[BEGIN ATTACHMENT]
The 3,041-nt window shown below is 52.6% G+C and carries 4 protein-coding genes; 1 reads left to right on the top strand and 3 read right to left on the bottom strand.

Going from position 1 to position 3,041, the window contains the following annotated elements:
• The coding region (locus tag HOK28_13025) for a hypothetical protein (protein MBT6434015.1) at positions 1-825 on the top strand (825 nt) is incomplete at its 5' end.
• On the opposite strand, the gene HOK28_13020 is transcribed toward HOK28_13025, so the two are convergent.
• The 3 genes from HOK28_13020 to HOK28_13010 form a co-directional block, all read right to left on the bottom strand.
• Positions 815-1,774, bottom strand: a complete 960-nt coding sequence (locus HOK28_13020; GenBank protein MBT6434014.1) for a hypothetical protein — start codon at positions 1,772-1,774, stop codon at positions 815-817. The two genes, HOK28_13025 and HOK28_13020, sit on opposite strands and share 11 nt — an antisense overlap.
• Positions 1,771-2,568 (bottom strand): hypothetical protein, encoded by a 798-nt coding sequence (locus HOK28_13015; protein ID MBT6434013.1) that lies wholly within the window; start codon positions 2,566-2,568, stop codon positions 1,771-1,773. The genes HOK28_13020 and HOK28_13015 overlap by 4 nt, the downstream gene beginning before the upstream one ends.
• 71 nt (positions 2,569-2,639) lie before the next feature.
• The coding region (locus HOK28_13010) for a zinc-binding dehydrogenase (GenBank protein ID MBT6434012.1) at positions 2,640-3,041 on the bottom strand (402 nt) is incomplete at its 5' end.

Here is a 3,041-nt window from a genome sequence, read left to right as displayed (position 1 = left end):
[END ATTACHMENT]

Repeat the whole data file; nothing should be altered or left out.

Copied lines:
The 3,041-nt window shown below is 52.6% G+C and carries 4 protein-coding genes; 1 reads left to right on the top strand and 3 read right to left on the bottom strand.

Going from position 1 to position 3,041, the window contains the following annotated elements:
• The coding region (locus tag HOK28_13025) for a hypothetical protein (protein MBT6434015.1) at positions 1-825 on the top strand (825 nt) is incomplete at its 5' end.
• On the opposite strand, the gene HOK28_13020 is transcribed toward HOK28_13025, so the two are convergent.
• The 3 genes from HOK28_13020 to HOK28_13010 form a co-directional block, all read right to left on the bottom strand.
• Positions 815-1,774, bottom strand: a complete 960-nt coding sequence (locus HOK28_13020; GenBank protein MBT6434014.1) for a hypothetical protein — start codon at positions 1,772-1,774, stop codon at positions 815-817. The two genes, HOK28_13025 and HOK28_13020, sit on opposite strands and share 11 nt — an antisense overlap.
• Positions 1,771-2,568 (bottom strand): hypothetical protein, encoded by a 798-nt coding sequence (locus HOK28_13015; protein ID MBT6434013.1) that lies wholly within the window; start codon positions 2,566-2,568, stop codon positions 1,771-1,773. The genes HOK28_13020 and HOK28_13015 overlap by 4 nt, the downstream gene beginning before the upstream one ends.
• 71 nt (positions 2,569-2,639) lie before the next feature.
• The coding region (locus HOK28_13010) for a zinc-binding dehydrogenase (GenBank protein ID MBT6434012.1) at positions 2,640-3,041 on the bottom strand (402 nt) is incomplete at its 5' end.

Here is a 3,041-nt window from a genome sequence, read left to right as displayed (position 1 = left end):